I typically don’t take much vacation time from work in December. This may sound a bit odd to many of you, but one of the things I really enjoy about this time of year is the quiet in the office with so many others taking time off. It allows me time to work with fewer distractions, but above all it provides me with time for reflection and preparation for the weeks and months ahead. Over the years, I have learned that I need – no, I crave – this time each year. It serves as an opportunity for me to recharge my batteries.
As I mentioned I don’t take much time off in December. I think I took 2 or 3 days this year – enough to get in some Christmas shopping and time with the hubby, due to his busier than normal work schedule. Otherwise, I held down the fort with a handful of others.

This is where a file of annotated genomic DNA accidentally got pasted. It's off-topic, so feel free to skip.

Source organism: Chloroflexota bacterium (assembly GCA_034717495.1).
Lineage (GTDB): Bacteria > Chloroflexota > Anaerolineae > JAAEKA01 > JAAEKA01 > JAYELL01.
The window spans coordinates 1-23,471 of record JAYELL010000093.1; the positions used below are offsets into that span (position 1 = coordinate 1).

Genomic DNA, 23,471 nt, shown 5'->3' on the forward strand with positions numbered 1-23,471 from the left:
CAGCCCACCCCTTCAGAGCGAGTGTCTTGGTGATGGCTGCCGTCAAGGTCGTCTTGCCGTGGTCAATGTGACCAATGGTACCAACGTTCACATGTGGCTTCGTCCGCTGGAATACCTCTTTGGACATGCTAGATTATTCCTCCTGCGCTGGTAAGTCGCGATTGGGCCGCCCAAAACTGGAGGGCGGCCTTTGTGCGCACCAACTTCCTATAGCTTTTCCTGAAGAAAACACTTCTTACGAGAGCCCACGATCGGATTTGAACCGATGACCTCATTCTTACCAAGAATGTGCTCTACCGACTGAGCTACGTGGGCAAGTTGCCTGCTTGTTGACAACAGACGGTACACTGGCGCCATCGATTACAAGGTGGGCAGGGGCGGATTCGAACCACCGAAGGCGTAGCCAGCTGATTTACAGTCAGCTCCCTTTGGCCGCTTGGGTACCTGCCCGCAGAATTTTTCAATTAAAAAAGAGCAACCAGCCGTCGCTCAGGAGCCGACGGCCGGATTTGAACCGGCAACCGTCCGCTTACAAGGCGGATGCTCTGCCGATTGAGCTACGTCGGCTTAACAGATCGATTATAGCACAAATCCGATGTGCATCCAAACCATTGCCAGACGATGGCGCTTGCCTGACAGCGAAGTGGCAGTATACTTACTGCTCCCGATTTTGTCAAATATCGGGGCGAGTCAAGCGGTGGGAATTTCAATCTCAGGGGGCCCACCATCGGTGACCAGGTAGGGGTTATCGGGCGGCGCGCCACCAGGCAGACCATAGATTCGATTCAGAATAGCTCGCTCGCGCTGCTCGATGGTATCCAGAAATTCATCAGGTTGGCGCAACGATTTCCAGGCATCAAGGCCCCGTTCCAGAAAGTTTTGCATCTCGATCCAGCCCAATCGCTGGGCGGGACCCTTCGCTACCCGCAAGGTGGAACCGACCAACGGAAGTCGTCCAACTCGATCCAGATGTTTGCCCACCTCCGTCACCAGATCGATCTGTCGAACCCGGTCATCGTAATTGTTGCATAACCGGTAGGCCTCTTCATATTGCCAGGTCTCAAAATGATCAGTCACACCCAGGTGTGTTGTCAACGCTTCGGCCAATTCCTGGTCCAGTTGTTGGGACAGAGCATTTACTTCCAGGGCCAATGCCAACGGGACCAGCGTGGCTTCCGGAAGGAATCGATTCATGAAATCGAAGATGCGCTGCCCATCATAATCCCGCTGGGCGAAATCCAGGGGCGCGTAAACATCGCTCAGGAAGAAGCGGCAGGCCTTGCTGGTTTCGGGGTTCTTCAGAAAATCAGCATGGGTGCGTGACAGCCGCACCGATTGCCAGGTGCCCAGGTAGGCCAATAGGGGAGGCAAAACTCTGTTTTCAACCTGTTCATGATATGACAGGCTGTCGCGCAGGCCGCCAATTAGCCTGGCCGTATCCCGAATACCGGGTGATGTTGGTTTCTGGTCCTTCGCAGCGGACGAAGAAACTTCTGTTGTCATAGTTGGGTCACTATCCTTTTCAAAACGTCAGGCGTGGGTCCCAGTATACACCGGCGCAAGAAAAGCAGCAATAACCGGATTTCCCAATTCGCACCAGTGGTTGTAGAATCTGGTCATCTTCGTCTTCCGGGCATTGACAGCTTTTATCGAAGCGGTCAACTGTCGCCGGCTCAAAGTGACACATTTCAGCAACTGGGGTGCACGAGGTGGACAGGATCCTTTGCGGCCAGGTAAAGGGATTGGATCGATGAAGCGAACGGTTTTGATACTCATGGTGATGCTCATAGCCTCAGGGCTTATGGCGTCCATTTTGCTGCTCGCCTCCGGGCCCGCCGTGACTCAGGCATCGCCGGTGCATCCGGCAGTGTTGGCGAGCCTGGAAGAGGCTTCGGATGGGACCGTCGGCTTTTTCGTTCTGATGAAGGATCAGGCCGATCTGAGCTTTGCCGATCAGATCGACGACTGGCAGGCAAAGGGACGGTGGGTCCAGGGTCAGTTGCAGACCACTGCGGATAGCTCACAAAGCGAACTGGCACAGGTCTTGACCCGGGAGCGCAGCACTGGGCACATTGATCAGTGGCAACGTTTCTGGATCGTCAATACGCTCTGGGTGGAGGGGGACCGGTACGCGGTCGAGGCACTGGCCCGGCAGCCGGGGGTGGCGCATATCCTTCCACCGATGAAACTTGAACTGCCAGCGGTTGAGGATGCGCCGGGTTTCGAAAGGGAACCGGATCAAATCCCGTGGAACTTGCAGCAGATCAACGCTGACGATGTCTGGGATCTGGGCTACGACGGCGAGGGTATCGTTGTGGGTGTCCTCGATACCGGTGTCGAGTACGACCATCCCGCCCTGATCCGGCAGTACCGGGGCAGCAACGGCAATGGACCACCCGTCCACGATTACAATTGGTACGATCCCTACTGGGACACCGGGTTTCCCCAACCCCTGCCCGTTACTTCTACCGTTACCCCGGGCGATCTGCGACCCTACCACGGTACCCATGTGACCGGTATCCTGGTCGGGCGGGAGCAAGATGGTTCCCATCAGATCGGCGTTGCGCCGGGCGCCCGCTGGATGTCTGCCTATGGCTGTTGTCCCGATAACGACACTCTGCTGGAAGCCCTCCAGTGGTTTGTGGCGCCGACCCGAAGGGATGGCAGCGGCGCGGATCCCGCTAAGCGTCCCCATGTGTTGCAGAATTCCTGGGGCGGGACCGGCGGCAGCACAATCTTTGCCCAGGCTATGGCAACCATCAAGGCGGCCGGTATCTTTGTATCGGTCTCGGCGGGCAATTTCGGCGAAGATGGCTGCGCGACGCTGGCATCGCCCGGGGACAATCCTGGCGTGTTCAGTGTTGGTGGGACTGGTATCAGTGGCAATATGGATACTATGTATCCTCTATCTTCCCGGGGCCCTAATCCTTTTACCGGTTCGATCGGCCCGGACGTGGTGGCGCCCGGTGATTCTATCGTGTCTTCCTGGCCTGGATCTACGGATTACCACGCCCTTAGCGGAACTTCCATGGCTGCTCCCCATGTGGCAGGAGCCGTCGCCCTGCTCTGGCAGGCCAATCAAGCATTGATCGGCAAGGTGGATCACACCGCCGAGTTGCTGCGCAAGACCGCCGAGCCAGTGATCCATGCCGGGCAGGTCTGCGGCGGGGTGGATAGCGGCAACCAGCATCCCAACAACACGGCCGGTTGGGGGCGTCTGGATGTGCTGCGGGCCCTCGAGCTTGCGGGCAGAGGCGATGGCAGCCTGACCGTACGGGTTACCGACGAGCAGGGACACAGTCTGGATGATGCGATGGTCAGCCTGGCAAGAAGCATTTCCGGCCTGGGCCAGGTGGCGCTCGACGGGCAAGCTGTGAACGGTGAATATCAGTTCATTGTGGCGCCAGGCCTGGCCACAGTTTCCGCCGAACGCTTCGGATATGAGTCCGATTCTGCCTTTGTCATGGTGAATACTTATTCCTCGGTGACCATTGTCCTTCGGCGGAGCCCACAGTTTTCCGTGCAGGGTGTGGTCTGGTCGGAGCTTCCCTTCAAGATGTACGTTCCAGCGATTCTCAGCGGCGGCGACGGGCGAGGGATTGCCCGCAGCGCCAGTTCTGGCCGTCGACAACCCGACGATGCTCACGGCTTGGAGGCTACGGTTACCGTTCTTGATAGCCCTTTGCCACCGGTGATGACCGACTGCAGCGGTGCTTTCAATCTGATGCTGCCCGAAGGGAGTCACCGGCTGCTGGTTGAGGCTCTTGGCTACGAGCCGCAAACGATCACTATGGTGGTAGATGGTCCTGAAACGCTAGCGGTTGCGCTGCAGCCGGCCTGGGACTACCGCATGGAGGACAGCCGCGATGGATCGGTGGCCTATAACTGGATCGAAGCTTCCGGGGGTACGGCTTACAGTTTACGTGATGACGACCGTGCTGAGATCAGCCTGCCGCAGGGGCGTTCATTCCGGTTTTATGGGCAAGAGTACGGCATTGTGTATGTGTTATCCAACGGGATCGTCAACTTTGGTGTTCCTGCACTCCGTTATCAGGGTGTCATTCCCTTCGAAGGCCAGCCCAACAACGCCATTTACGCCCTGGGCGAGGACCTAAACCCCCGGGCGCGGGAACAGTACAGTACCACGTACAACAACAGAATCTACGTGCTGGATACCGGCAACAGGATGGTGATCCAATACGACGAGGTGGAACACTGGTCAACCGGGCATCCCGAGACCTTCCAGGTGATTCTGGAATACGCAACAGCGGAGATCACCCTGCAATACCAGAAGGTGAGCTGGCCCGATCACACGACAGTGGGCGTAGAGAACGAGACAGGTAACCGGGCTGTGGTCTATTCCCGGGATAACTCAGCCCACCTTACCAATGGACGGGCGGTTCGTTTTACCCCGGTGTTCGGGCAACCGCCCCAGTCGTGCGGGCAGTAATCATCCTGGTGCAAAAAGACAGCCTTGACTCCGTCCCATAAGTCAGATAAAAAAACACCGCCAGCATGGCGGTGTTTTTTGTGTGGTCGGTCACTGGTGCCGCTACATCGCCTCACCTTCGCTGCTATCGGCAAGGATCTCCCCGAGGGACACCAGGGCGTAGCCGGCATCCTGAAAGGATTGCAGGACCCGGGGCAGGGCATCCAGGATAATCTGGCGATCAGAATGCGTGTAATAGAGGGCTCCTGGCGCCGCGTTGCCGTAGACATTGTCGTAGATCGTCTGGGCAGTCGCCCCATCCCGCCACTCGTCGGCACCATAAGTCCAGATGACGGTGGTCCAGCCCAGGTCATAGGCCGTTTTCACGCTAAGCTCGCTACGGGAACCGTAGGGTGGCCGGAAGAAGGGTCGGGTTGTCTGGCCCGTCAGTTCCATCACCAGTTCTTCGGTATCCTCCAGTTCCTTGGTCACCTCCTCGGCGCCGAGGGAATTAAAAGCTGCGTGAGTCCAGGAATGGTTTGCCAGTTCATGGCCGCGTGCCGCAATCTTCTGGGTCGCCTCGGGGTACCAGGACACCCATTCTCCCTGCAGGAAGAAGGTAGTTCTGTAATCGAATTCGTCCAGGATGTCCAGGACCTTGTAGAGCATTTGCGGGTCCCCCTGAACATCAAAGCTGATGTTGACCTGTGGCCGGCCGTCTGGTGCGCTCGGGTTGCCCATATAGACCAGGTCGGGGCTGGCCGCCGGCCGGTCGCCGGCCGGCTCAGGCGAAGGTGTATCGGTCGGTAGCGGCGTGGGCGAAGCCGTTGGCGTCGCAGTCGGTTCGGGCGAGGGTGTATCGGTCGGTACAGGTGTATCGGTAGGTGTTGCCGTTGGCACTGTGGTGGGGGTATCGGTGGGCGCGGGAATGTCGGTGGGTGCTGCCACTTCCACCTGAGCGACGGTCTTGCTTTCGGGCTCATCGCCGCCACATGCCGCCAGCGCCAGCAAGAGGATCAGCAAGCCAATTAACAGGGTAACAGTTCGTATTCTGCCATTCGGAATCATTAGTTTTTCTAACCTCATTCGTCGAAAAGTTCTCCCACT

Now, don’t get me wrong, I am not the person to lose vacation time because I did not use it during the year. In addition to having the time to reflect and recharge at work in the quiet of December, I use my vacation time throughout the year to do the same (just outside of work, in those instances).
Sadly though, per the U.S. Travel Association, on average, “employees fail to use nearly five vacation days a year” (Kane, 2015). I did a short poll of friends and connections on social media over the last few days and was thankful to find out that there was a mix of methods in which they used time off each year. Less people than I thought lose time (thankfully). Rather more people use their time off during the year, with many that carry over a few days into the following year.
There are numerous benefits to using time off (see image below, Kolowich, 2015).
How do you feel when you are able to use your time off (refreshed, relaxed,
Kane, C. (2015). Why Americans just won’t take time off. Fortune. Retrieved on January 5, 2019 from http://fortune.com/2015/05/01/paid-time-off-vacation/
Kolowich, L. (2015). Why you should use your vacation time [infographic]. Retrieve on January 6, 2019 from https://blog.hubspot.com/marketing/use-vacation-time